How Reid Duke Wins in Legacy

Posted in GRAND PRIX SEATTLE-TACOMA 2015 on November 8, 2015

By Hallie Santo

"The best way to win in Legacy is to stick with one deck and master it." That's the central argument of "The Best Way to Win in Legacy," an article that Platinum Pro Reid Duke wrote in April of last year. At the time, Reid was dissatisfied with his results in Legacy tournaments, and he now attributes those results to lack of experience with the various decks he played over the years. After stints piloting Jund, Elves, and Reanimator, he realized that the key to success was to choose a deck and commit to it—maybe even for years.

The advice Reid gave his younger self still holds true eighteen months later. He started playing Jeskai Miracles shortly after writing the piece and has found that his results have improved as he's gained more experience with the deck and with the Legacy format.

"The only way to prepare for a Legacy tournament is to play in other Legacy tournaments," he said. "Even if you sit down at the kitchen table and try to practice the five, ten... fifteen most important matchups, there's just so much else out there. So the key is to be prepared for anything."

A 2,000-player Legacy tournament can bring plenty of surprises, so Reid advocates playing a solid deck and knowing what it can do in a variety of situations. His choice for the weekend: none other than Jeskai Miracles, a deck he now knows like the back of his hand—and one he contends is "The Deck to Beat" in Legacy. Miracles is the format's one true control deck, capable of countering countless spells with the combination of Sensei's Divining Top and Counterbalance. Top, Ponder, Brainstorm, and Jace, the Mind Sculptor give the deck superior card selection, which allow it to answer problems before setting up a winning board state. In the right hands, Miracles plays like a well-oiled machine, but it requires intimate knowledge of the Legacy format—how each deck functions, which spells are worth countering—in addition to good sequencing.

"Miracles is one of the best decks in the format, and it's one that I've found rewards hard work and practice," Reid said. "That makes it a good deck to stick with for a while."


Reid Duke re-evaluated what he needed to do to improve his Legacy game. Over a year later, and his work with Jeskai Miracles has proven very fruitful.

As a professional Magic player, Reid has to spend the majority of his time preparing for Standard and Limited tournaments, which require a slightly different skill set. Rotating formats like Standard reward innovation, adaptability, and attention to the finer details of metagame shifts. That's not the case in Legacy, where powerful new cards slowly trickle into the format over the years. But as Reid points out, Standard's smaller card pool equates to fewer powerful decks, which often means that the metagame is more predictable.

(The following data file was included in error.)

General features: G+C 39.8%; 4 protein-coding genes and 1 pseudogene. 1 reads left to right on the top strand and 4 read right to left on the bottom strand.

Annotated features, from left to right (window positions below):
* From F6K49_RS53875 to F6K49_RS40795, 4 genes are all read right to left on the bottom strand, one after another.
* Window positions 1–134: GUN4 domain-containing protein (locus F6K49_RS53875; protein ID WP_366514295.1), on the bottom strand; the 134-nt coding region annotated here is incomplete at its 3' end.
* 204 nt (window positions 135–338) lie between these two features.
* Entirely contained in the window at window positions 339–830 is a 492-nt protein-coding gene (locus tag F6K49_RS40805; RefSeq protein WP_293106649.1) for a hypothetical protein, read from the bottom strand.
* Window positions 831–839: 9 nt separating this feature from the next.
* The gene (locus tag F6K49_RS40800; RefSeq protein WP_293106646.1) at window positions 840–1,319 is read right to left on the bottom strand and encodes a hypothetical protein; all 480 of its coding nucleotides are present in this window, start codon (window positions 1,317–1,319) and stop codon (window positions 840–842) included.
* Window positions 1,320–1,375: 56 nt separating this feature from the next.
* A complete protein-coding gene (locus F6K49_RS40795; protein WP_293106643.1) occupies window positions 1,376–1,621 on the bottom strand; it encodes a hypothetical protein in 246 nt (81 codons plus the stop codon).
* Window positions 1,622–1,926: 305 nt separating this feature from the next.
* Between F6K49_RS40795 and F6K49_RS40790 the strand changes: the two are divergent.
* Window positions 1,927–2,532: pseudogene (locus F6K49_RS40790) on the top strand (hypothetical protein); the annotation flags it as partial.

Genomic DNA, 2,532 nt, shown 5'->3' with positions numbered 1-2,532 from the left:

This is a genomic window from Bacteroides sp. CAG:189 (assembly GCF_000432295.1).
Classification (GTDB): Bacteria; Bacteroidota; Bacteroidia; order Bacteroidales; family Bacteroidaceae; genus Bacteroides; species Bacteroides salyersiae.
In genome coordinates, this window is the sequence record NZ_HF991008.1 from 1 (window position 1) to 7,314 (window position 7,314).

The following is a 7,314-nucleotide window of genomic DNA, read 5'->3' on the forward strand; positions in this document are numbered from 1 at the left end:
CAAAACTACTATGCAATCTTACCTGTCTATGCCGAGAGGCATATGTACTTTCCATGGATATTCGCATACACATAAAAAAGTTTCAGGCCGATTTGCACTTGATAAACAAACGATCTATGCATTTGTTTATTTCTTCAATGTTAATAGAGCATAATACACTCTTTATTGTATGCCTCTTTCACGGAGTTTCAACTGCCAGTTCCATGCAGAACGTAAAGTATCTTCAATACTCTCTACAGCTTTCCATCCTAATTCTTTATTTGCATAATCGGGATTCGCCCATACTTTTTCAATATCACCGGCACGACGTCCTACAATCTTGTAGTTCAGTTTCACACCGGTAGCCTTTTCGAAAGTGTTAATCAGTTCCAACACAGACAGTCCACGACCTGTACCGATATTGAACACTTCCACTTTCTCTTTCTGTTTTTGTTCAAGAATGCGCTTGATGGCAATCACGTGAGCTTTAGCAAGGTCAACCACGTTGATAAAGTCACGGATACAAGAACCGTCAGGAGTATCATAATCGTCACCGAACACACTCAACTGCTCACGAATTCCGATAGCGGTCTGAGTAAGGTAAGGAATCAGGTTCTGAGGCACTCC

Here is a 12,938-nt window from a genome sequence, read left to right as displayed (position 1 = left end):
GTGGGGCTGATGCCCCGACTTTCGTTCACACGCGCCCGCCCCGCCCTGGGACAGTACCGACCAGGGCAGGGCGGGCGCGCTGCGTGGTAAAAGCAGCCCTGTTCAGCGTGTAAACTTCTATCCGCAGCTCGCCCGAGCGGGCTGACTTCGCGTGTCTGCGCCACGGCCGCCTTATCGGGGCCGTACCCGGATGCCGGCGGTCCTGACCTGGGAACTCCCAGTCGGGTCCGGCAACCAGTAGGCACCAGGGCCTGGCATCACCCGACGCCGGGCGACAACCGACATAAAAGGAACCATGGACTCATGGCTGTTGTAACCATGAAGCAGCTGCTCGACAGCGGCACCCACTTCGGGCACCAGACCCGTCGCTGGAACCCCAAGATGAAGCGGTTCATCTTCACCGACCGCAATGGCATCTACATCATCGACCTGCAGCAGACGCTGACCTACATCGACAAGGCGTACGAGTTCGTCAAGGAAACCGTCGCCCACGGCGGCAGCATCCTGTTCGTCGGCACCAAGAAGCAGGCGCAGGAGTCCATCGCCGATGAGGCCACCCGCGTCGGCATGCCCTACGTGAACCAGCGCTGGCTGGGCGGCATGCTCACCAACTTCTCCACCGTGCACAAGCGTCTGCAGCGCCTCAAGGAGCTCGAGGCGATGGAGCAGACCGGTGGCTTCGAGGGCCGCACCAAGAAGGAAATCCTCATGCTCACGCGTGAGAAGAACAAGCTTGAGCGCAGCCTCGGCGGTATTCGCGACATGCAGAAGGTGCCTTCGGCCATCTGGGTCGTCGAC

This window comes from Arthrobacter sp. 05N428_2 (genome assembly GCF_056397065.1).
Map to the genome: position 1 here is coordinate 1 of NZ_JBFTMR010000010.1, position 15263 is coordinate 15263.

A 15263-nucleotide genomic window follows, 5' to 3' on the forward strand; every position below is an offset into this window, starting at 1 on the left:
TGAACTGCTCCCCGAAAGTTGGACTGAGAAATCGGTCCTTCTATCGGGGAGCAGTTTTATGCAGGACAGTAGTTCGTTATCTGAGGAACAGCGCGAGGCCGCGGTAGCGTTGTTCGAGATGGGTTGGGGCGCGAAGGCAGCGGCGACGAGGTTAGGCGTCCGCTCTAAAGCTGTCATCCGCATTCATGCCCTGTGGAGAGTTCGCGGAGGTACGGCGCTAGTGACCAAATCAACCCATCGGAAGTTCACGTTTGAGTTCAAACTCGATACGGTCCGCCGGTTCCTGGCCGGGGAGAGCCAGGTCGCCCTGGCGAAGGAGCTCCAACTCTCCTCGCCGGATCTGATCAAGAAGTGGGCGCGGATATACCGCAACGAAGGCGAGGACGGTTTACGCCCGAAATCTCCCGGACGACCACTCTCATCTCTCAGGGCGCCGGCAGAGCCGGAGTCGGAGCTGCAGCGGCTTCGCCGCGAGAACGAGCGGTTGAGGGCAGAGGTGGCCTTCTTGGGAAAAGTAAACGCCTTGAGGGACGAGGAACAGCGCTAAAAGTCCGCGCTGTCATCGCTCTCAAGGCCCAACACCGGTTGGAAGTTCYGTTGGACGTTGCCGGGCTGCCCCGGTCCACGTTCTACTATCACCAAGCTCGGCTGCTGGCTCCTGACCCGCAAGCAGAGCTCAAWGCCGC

"In other Constructed formats, the picture is a lot clearer," Reid explained. "I can do more focused practice for a format like Standard where I know what I'm going to face. There aren't going to be that many surprises."

Preparing for a Standard tournament is like solving a puzzle. Preparing for a Legacy tournament, meanwhile, is like training yourself to run a marathon.

Of course, when your schedule is packed with Standard, Modern, and Limited Grand Prix, it can be hard to find time to practice Legacy. Reid admits that he didn't have as much time as he would have liked to prepare for Grand Prix Seattle-Tacoma—yet another reason to register a familiar decklist. With the Legacy Magic Online Championship Series coming up in December, however, he was determined to clear his schedule as much as possible and dedicate enough time to playing Miracles. He spent the week leading up to Grand Prix Indianapolis practicing Legacy ("I know Standard well enough," he admitted to himself), and has devoted this entire week to the format as well. It seems his hard work is paying off: at the time of writing this, he's currently undefeated with Miracles, and the patience he's displayed in his matches today has been remarkable to watch.

When asked what advice he'd give to budding Legacy players, Reid says it's important not to bite off more than you can chew. Legacy can be an intimidating format, especially to newer players who aren't familiar with its myriad card synergies and interactions, but learning to play one deck well is a great place to start.

Reid Duke – Jeskai Miracles

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